There are a series of vacuums in there which relate to this issue of the ICRC reports and abuses, I think. What we found-and I'd ask anybody else to correct me if I misinterpret this-is that General Fast was not in country. She was out for health reasons at the time that the ICRC report was delivered.
The staff judge advocate, Colonel Warren, in his assessment of it, delivered the report after he made his assessment to General Karpinski, not General Fast, because the military police were responsible for the detention operations.
So our assessment is that she did what she was asked to do in terms of improving intelligence activities, and we've seen significant results as a result of that. We do not have the evidence that would suggest that she was overlooking things that she should have. We also know that she spent a significant amount of time working not just with the combined joint task force but also with the Coalition Provisional Authority. What I can't tell you is if there's other things that Secretary Schlesinger's panel found that may have come from other sources that we don't know.
I would add to that the-and, first of all, she is the one that went back after the death of the one detainee in November and had surfaced later on-she is the one who went back to the agency and told them they will comply if they detained personnel in the military facilities. And so she was the catalyst for that. She was also the one to ensure that they investigated that incident, and it was properly handled; it did not get pushed aside. And I would tell you, and I-I had to be involved with the leadership above the 205th, and probably the two people that stand out-they're totally taxed with their duties, responsibilities, particularly in supporting the CPA and the Iraqi people-building the coalition, building the intelligence piece, and getting those reports that Senator Session talked about from tactical to a strategic and the reach-back capability in place because they didn't have the communication and didn't have the equipment or the personnel-the two people that stand out not only is Joe Sanchez but is General Fast. She did yeoman work in theater, and that was shown in, probably, her relationship with the coalition and the allies also.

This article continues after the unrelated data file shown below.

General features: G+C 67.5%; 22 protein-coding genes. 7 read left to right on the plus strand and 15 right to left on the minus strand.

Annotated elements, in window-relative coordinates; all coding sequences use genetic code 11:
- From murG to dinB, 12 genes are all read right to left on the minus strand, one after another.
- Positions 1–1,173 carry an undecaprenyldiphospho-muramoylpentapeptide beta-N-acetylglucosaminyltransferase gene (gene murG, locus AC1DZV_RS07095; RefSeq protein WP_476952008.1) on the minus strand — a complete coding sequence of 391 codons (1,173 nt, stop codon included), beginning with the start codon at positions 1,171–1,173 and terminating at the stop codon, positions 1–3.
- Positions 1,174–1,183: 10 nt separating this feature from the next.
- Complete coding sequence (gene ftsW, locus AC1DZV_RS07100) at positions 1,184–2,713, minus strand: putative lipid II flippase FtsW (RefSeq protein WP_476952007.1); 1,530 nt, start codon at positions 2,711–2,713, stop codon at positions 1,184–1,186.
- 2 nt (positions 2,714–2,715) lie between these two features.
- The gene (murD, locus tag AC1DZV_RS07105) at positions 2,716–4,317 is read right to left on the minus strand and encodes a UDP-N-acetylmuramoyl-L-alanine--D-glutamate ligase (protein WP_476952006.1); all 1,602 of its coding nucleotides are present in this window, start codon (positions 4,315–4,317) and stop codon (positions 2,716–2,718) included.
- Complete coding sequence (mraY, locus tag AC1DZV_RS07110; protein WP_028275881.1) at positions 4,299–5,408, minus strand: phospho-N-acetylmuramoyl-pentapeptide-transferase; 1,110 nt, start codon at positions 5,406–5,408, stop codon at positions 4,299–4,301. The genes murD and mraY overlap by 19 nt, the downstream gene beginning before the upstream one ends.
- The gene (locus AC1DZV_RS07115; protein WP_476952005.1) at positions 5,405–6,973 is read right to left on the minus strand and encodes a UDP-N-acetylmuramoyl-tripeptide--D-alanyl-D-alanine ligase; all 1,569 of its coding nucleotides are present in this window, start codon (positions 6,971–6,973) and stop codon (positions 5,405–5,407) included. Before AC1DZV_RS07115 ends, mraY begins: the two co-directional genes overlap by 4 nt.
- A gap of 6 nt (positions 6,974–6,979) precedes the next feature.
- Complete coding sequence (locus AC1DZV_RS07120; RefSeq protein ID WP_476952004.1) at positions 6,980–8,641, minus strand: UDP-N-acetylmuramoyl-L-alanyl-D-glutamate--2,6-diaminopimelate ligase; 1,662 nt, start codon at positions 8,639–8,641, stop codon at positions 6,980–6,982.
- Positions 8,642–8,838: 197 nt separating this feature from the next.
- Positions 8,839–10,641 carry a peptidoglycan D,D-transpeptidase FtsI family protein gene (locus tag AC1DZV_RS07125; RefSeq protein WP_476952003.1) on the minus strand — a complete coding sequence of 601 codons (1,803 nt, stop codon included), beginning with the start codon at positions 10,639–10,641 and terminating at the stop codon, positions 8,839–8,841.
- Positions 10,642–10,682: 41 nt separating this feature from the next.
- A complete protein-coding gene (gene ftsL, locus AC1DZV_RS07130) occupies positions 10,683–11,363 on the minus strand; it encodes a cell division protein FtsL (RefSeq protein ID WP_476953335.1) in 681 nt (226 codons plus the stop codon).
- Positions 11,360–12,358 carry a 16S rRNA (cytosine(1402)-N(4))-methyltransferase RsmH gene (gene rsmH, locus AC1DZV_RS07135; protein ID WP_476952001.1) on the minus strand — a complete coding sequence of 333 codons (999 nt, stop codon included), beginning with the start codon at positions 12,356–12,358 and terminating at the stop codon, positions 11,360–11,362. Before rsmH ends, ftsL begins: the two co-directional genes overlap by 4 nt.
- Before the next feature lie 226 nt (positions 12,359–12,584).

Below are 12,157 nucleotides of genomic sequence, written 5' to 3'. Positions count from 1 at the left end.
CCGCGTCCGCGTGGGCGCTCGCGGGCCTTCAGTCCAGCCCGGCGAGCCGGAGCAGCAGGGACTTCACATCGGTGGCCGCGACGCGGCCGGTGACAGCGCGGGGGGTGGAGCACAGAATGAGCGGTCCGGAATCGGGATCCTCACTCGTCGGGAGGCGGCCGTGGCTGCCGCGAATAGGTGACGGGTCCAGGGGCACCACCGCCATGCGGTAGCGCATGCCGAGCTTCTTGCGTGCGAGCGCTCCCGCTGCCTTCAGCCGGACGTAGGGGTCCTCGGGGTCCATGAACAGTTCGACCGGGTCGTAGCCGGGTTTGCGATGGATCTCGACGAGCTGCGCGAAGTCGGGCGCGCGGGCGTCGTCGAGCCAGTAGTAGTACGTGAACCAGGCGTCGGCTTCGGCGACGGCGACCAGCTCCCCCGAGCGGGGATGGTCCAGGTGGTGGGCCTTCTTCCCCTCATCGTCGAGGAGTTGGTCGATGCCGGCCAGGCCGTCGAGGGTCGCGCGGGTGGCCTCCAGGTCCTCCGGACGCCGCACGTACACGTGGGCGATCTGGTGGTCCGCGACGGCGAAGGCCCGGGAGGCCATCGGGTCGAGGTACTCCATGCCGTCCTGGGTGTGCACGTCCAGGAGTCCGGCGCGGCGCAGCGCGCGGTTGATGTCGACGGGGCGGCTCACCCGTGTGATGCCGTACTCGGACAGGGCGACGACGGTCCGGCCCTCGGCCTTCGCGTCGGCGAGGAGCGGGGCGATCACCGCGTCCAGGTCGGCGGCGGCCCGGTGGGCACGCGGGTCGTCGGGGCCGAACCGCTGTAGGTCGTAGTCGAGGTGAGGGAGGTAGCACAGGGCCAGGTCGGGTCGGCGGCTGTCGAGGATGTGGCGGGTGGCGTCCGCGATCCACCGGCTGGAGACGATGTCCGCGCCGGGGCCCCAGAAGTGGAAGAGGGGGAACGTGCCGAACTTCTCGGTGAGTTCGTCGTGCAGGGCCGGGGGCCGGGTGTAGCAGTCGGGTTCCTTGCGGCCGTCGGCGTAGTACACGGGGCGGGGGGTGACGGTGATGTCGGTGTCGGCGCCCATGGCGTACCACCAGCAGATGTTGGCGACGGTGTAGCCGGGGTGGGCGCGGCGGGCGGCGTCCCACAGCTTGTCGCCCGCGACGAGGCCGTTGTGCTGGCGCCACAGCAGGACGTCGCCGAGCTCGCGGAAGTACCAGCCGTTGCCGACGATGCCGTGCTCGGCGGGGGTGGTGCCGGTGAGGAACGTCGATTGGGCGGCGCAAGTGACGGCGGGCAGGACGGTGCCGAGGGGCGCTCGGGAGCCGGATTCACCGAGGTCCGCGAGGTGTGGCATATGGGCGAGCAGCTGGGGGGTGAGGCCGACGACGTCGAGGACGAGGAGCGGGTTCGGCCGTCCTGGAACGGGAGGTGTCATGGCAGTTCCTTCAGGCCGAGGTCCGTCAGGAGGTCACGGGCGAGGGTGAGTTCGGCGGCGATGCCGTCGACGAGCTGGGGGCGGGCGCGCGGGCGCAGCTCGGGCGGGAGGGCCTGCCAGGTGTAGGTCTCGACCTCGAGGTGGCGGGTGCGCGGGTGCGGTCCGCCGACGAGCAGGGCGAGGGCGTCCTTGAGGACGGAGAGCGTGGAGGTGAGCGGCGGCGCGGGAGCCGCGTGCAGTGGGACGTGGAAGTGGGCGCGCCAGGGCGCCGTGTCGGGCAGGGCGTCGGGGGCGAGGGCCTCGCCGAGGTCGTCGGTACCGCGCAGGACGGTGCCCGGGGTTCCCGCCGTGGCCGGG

GEN. FAY: Sir, just one point on your original question about some of the factual data, which is contained in the independent review by Dr. Schlesinger. There was one in the beginning of this report. He states that none of the abuses occurred during interrogations, and we found that there were 13 instances, and Dr. Schlesinger has corrected that in his statement to this committee.
GEN. KERN: And could I make a correction to what I was told-that General Fast was out of the country during the development of the policy memos. She was there when the ICRC report was given, but it was not given to her. It was given to General Karpinski.
SEN. PRYOR: Thank you, Mr. Chairman.